Where are the women in politics?

Secretary-General Swears in Head of UN Women

According to UN Secretary General, Ban Ki-Moon “Equality for women and girls is not only a basic human right, it is a social and economic imperative.” This speech highlights why gender equality has been recognised as one of eight global priorities in the UN’s 2015 Millennium Development Goals. Although, in such a culturally diverse global community, gender is far from being a unique factor in the division of power, wealth and status it marks a monumental step on to the ladder of equality. It begs the question: how can we implement this common aspiration worldwide?

The political sphere has long been perceived as the pioneer of the social contract and its gift to its citizens has been civil rights. But who deserved these rights has been in question for a long time. Preconceived notions of male dominance written in ancient religious texts and archaic constitutions excluded women from the political domain. In 2013 the suffragettes’ dream of the vote for women has been realised in a large proportion of the globe. Next on the agenda is not only equal representation in legislative bodies, but in decision-making bodies generally.

In Wales, women currently make up 41.7% of Assembly Members, in contrast to a pitiful 17.5% Welsh MPs at Westminster. Only 9 women are tasked with representing Welsh women, a place ravaged with health and unemployment issues, which according to the UN disproportionately impact on women. Even when the status quo that rules Westminster allows the entry of a few women into the legislative core, they have asserted that they must be malleable according to Norris, one in an army of academics currently analysing the under-representation of women in Politics.

There are few women who engage in politics, because there are few women in politics. This catch-22 situation has long challenged the legitimacy of British democracy. However, the promise of all-female candidate shortlists conceals the blemishes on the face of British democracy. This rings like music in the ears of the Feminist movement, which has a new generation of bras to burn. With the resurrection of the Feminist Times this year, it appears that Feminism is back, but has it had a facelift? For a long time the word Feminist has appeared like more of a swear word than a term of endearment. But why is this? The radicalism of the Feminist dialogue during the ‘70s created the misconception that all Feminists were men-hating lesbians. But now is the time to demonstrate that you don’t have to be a lesbian to love women.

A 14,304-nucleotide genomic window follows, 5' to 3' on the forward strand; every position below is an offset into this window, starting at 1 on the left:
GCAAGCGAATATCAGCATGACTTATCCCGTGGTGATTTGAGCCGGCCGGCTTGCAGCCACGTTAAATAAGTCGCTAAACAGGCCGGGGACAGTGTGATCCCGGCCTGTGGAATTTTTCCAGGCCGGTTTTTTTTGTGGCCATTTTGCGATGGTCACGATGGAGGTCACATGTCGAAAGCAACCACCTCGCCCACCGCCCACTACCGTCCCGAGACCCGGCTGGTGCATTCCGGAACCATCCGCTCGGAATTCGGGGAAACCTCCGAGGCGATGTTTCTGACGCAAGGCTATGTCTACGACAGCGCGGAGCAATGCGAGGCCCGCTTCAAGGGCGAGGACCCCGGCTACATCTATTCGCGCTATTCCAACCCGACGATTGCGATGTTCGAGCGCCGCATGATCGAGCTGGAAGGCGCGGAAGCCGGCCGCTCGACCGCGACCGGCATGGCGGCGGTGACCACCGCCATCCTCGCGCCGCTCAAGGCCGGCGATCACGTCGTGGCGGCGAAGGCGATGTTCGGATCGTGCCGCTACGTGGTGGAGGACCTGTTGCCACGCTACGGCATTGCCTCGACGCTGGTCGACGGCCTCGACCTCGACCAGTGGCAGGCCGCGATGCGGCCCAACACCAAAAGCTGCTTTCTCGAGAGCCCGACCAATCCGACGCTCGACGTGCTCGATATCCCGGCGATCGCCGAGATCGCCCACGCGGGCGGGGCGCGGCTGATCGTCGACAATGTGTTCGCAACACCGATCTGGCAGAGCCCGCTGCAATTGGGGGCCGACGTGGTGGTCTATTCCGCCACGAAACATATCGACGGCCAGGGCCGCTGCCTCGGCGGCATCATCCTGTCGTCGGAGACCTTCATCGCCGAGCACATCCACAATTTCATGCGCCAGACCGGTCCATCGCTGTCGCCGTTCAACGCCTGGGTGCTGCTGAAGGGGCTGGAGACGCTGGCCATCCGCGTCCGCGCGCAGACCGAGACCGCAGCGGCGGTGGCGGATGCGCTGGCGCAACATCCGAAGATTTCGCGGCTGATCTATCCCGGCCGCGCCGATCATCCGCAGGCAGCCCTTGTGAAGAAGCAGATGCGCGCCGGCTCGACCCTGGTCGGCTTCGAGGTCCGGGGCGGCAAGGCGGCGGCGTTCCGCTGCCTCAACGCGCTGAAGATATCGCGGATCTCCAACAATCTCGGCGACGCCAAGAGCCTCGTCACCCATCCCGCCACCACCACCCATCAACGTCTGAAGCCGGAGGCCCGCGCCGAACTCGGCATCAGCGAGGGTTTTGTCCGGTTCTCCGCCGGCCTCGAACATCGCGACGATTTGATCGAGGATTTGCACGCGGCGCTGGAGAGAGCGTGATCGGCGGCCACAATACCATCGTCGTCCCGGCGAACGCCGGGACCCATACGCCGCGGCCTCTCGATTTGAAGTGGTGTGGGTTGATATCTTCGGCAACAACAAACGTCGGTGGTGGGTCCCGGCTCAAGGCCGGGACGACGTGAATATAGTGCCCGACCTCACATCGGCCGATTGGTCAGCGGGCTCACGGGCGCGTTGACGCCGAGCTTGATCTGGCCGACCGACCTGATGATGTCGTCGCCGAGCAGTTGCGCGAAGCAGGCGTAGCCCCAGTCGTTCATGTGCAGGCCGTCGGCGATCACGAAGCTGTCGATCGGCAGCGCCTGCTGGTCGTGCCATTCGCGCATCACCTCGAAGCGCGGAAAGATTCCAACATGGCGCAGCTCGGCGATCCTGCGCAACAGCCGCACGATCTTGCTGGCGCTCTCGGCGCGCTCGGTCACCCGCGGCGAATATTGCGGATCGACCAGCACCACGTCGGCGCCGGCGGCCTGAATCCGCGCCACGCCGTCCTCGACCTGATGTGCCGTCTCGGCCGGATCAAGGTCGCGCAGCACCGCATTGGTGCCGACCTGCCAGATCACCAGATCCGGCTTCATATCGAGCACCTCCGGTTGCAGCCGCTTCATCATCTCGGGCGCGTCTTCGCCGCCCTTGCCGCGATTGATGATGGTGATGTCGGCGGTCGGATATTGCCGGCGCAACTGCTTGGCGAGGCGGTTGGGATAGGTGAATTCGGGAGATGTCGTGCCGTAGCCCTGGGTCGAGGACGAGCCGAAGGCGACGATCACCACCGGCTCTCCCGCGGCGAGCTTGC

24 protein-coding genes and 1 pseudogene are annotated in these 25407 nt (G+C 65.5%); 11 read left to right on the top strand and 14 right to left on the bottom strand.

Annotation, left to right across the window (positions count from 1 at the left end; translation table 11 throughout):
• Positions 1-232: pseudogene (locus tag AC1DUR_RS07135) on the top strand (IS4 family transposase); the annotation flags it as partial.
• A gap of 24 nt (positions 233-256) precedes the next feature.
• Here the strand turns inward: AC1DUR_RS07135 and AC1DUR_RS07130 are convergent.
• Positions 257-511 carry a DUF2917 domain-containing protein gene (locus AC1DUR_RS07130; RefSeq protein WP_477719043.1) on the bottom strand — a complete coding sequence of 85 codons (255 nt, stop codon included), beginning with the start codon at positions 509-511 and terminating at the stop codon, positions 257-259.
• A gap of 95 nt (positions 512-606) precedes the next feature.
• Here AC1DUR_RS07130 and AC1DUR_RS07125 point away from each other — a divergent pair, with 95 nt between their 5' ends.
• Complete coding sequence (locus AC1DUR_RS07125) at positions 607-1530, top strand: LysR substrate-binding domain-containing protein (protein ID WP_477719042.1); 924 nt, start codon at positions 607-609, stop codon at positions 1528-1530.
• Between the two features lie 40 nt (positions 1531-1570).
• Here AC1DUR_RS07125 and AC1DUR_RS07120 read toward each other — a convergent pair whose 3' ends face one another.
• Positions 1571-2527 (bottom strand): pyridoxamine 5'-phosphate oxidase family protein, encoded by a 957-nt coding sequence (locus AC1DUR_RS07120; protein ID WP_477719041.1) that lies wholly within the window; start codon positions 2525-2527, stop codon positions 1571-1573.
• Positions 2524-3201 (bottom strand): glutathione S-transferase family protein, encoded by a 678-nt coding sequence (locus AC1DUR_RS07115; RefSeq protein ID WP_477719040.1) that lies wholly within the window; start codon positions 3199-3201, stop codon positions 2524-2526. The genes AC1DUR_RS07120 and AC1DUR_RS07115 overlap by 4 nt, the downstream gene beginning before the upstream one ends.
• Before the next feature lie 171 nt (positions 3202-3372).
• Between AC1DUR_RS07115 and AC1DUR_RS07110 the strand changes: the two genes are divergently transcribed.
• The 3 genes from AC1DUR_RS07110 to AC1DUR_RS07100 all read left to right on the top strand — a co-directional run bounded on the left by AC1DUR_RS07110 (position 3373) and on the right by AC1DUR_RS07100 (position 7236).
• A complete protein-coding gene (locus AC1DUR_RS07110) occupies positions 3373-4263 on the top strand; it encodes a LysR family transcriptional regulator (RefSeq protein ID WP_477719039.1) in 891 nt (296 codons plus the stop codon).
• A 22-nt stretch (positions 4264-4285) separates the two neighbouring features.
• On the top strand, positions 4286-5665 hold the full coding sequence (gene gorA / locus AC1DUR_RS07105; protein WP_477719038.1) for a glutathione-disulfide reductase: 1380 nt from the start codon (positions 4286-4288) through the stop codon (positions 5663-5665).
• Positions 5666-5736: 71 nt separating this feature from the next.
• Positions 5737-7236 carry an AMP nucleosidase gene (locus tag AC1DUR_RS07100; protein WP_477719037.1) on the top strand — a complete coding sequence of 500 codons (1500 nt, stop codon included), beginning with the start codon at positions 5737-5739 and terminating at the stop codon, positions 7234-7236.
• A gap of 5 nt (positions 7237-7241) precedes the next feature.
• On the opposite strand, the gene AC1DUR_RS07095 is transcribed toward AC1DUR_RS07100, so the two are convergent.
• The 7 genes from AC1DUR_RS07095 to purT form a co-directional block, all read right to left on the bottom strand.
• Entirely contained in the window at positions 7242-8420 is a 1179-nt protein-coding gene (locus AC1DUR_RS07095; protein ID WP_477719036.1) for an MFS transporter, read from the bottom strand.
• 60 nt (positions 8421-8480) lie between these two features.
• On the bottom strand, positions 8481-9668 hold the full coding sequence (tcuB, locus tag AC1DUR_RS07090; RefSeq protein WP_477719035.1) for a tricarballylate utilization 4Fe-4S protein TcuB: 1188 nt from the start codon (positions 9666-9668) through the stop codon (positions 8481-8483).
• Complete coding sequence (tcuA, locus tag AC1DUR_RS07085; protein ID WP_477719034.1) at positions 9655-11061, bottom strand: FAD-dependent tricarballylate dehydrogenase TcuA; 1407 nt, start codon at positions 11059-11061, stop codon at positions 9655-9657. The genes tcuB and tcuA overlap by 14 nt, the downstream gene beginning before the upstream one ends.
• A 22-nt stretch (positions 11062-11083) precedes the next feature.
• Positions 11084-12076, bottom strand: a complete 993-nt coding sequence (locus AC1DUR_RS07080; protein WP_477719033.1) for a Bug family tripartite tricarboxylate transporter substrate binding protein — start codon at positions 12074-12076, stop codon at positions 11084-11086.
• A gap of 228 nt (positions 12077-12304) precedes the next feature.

If, like over 50 countries world-wide, we require legislatively bound quotas, then so be it. In response to claims that positive discrimination does not promote equality, I offer you this perspective: it is the special treatment of women which puts a stop to the special treatment of men in pursuit of gender equality. But, if as (Norris, 2002) suggests, women are selected according to their willingness to submit to their male peers, then we, women of Britain, need to reinstate girl power and show our support for putting women’s rights on the agenda.

I dedicate this article to Emily Davison, who famously, quite literally laid down her life in front of the King’s horse at the Epsom Derby in 1913, in order for British women to have the vote. Sadly it appears for the 36% of women that didn’t vote in the last election, she sacrificed herself in vain. So mums, sisters and daughters of Britain, don’t just say you believe in equal rights. At every given opportunity, please vote for them.

For more details about the current lack of female presence in decision-making bodies in the UK, please visit: http://www.fawcettsociety.org.uk/wp-content/uploads/2013/02/Sex-and-Power-2013-FINAL-REPORT.pdf . Last accessed: 24.11.2013.

Lowri Pritchard


Krook, M. (2008). Quota Laws for Women in Politics: Implications for Feminist Practice. Social Politics. 15 (3), 345-368.

Lovenduski, J & Norris, P. (2003). Westminster Women: The Politics of Presence. Political Studies, 51(1), 84–102.

Norris, P. (2002). ‘Gender and contemporary British politics’, in C. Hay (ed.), British Politics Today. Cambridge: Polity.

UN Women. (2013) Available at: http://www.unwomenuk.org/ . Last accessed: 24.11.2013

UN Women. (2013). Available at: http://www.unwomen.org/en/news/stories/2013/5/op-ed-a-global-goal-on-gender-equality-womens-rights-and-womens-empowerment/ . Last accessed: 24.11.2013

UN Women. (2013). Available at: http://www.unifem.org/gender_issues/women_poverty_economics/ . Last accessed: 25.11.2013

Wales Online. (2013). Available at: http://www.walesonline.co.uk/news/wales-news/harriet-harman-wales-sends-few-2513104 . Last accessed: 25.11.2013.